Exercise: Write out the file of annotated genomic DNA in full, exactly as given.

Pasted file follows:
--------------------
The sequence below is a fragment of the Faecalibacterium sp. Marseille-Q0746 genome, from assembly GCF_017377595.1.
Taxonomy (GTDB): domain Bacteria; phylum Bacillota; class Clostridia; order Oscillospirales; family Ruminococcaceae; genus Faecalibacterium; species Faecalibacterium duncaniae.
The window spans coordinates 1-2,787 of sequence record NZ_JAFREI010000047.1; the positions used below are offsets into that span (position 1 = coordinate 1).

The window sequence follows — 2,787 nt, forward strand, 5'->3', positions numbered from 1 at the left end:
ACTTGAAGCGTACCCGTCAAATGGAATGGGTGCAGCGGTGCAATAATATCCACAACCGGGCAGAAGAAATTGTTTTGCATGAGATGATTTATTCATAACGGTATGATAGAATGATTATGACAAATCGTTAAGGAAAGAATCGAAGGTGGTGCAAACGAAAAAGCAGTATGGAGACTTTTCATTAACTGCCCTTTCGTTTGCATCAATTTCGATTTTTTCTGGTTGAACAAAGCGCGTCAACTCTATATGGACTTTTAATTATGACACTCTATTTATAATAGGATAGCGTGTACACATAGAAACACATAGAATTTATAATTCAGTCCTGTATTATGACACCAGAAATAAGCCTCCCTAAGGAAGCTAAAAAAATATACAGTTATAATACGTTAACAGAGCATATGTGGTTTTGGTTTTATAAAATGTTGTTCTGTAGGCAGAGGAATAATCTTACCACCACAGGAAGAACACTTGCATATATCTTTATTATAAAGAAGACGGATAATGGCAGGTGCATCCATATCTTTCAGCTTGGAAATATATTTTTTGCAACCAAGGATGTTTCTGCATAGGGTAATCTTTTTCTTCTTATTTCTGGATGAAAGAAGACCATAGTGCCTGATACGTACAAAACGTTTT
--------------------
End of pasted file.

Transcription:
The sequence below is a fragment of the Faecalibacterium sp. Marseille-Q0746 genome, from assembly GCF_017377595.1.
Taxonomy (GTDB): domain Bacteria; phylum Bacillota; class Clostridia; order Oscillospirales; family Ruminococcaceae; genus Faecalibacterium; species Faecalibacterium duncaniae.
The window spans coordinates 1-2,787 of sequence record NZ_JAFREI010000047.1; the positions used below are offsets into that span (position 1 = coordinate 1).

The window sequence follows — 2,787 nt, forward strand, 5'->3', positions numbered from 1 at the left end:
ACTTGAAGCGTACCCGTCAAATGGAATGGGTGCAGCGGTGCAATAATATCCACAACCGGGCAGAAGAAATTGTTTTGCATGAGATGATTTATTCATAACGGTATGATAGAATGATTATGACAAATCGTTAAGGAAAGAATCGAAGGTGGTGCAAACGAAAAAGCAGTATGGAGACTTTTCATTAACTGCCCTTTCGTTTGCATCAATTTCGATTTTTTCTGGTTGAACAAAGCGCGTCAACTCTATATGGACTTTTAATTATGACACTCTATTTATAATAGGATAGCGTGTACACATAGAAACACATAGAATTTATAATTCAGTCCTGTATTATGACACCAGAAATAAGCCTCCCTAAGGAAGCTAAAAAAATATACAGTTATAATACGTTAACAGAGCATATGTGGTTTTGGTTTTATAAAATGTTGTTCTGTAGGCAGAGGAATAATCTTACCACCACAGGAAGAACACTTGCATATATCTTTATTATAAAGAAGACGGATAATGGCAGGTGCATCCATATCTTTCAGCTTGGAAATATATTTTTTGCAACCAAGGATGTTTCTGCATAGGGTAATCTTTTTCTTCTTATTTCTGGATGAAAGAAGACCATAGTGCCTGATACGTACAAAACGTTTT